The draft policy guideline intends to strengthen the existing low vision assessment provisions and develop structure for early identification, assessment, ophthalmic/optometric intervention and appropriate placement of learners with visual impairments in every county.

The newly developed guideline provides for the ministry in collaboration with others, to develop a comprehensive structure to guide provisions of low vision services in line with requirements of children with visual impairment.

“It will establish formal linkages with relevant ministries, partners and professionals with a view of establishing a formalised multi-disciplinary team for assessment, referral and intervention of learners with visual impairment. The ministry will also come up with new assessment and referral tools and continually review the existing ones.”

In-service and professional development courses for assessment teachers and other related personnel will be conducted to equip them with necessary knowledge and skills in low vision and mechanism for guidance and counseling for parents/guardians, learners and teachers of children with visual impairment, provided.

The objective of the policy guideline is to facilitate the selection of the most appropriate learning media for individual learners with visual impairment. This will be done through the creation of a multidisciplinary comprehensive literacy media assessment criterion for learners with visual impairment.

“Among other interventions, the ministry of education and the Kenya National Examination Council shall through this guideline, allow for alternative mode of communication other than Braille to enable learners in some of the visual impairment categories access the adapted curriculum and examination.”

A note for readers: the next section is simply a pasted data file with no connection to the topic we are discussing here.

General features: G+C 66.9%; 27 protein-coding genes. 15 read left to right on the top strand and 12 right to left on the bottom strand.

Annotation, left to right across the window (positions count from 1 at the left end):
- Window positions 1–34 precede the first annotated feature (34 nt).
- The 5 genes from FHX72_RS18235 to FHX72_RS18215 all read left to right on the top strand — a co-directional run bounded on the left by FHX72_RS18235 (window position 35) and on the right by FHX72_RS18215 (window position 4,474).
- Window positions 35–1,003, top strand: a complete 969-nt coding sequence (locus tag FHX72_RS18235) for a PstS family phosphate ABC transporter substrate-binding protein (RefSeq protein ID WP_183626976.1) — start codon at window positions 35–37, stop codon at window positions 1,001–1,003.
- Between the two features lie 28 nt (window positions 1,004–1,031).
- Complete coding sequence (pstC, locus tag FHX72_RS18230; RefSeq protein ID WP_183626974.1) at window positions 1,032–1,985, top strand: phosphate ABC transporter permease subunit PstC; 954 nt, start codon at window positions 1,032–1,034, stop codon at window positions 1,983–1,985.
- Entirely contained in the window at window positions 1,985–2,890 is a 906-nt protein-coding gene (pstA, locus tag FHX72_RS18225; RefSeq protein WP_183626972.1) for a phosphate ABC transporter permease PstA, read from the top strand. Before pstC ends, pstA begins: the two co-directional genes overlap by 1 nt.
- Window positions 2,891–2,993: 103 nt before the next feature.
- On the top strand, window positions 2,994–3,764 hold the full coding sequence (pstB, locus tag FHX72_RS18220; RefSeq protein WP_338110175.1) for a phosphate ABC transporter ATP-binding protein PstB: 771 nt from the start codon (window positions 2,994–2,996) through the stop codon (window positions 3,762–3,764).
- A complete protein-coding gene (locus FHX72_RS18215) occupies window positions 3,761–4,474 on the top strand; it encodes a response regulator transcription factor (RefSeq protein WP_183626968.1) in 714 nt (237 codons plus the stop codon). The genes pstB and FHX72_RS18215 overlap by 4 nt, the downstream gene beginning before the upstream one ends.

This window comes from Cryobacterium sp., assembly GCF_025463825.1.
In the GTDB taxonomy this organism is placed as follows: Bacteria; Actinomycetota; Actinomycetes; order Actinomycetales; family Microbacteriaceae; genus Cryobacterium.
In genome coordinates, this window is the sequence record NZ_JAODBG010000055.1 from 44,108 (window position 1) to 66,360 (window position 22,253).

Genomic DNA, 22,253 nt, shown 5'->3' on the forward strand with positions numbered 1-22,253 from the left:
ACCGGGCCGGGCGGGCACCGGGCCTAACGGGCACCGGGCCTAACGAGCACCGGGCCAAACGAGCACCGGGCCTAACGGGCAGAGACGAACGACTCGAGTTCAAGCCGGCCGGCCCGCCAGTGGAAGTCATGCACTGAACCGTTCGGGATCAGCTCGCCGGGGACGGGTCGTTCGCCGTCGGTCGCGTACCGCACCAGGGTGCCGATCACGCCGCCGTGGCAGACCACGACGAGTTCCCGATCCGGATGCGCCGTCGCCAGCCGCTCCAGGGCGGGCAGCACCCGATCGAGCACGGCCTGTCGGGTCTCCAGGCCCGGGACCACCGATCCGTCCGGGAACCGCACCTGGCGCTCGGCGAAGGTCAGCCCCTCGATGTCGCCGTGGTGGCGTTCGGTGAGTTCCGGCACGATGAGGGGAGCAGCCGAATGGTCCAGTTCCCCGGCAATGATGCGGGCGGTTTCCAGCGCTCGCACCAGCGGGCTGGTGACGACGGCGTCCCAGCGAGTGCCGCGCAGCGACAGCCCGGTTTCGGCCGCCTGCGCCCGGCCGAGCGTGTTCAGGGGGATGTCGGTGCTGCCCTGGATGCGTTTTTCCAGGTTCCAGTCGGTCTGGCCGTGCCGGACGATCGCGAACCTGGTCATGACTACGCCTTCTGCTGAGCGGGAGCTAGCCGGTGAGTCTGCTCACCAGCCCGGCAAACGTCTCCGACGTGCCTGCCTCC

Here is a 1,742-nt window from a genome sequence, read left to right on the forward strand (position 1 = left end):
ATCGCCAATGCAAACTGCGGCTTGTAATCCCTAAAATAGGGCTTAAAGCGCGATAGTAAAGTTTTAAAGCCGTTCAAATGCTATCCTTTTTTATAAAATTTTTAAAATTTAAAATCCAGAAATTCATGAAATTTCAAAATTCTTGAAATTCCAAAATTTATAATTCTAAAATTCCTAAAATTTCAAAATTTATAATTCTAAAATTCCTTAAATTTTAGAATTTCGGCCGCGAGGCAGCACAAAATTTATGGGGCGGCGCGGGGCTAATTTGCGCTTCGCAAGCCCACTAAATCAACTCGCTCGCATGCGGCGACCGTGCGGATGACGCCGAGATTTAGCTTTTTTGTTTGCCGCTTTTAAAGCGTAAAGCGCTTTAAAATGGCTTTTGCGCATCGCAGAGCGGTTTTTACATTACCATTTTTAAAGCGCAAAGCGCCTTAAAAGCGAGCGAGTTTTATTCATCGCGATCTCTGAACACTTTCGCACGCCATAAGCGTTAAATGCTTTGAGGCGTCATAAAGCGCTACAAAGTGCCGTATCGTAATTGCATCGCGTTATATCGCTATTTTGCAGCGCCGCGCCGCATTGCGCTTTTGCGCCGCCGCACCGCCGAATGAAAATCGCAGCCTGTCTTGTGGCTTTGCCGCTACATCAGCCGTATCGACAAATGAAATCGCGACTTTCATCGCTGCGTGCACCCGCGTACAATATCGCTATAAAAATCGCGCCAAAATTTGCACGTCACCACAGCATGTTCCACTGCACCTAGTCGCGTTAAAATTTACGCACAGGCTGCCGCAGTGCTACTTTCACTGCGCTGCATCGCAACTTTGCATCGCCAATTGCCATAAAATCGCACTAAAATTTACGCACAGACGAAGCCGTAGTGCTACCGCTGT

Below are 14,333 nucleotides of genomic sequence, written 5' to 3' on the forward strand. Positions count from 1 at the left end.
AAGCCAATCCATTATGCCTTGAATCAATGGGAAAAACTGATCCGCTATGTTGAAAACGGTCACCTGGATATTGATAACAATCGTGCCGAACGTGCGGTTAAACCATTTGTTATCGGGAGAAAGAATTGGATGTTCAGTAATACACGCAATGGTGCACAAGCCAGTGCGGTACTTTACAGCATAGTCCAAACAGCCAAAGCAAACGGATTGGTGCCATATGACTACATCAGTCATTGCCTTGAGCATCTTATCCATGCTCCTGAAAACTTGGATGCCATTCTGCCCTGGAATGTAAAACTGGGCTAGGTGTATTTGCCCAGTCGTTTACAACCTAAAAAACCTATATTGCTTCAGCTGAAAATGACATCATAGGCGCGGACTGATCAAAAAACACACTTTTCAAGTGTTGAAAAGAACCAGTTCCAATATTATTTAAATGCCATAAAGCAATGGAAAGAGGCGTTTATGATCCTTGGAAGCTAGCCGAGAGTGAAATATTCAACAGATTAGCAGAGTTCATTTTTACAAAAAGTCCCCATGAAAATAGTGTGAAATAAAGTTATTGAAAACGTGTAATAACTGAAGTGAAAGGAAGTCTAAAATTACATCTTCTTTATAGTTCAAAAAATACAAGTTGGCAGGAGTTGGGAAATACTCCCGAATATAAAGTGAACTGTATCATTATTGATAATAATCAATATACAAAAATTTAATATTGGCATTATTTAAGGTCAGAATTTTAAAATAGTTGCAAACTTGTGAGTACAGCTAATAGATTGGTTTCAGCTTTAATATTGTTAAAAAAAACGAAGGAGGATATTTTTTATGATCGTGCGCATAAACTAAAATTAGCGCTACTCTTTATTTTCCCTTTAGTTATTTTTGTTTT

The Kenya Institute of Curriculum Development has made some effort in developing pre-school curriculum for children with visual impairment, in-service certificate curriculum for teacher trainees in Special Needs Education and diploma syllabus for teacher trainees for learners with visual impairment. It has also adapted primary, secondary and primary Teacher Training College curriculum to suit learners who are blind.

However, education for blind learners and those with low vision continue to face challenges in regard to curriculum. The curriculum and support materials for these learners get to them much later than those for their counterparts in the regular school set up and these delays result in the learners lagging behind in the syllabus implementation which adversely affects their performance in schools. “In some cases, by the time the curriculum is designed for them, new changes may be taking effect in the same curriculum and the vicious cycle continues.”

Other challenges have been rigid and inaccessible curricula. “There is need to have a curriculum that is adequately responsive to the needs of learners who are blind and those with low vision in terms of flexibility and adequacy of time, content, teaching, learning resources, methodology, mode of access and assessment.”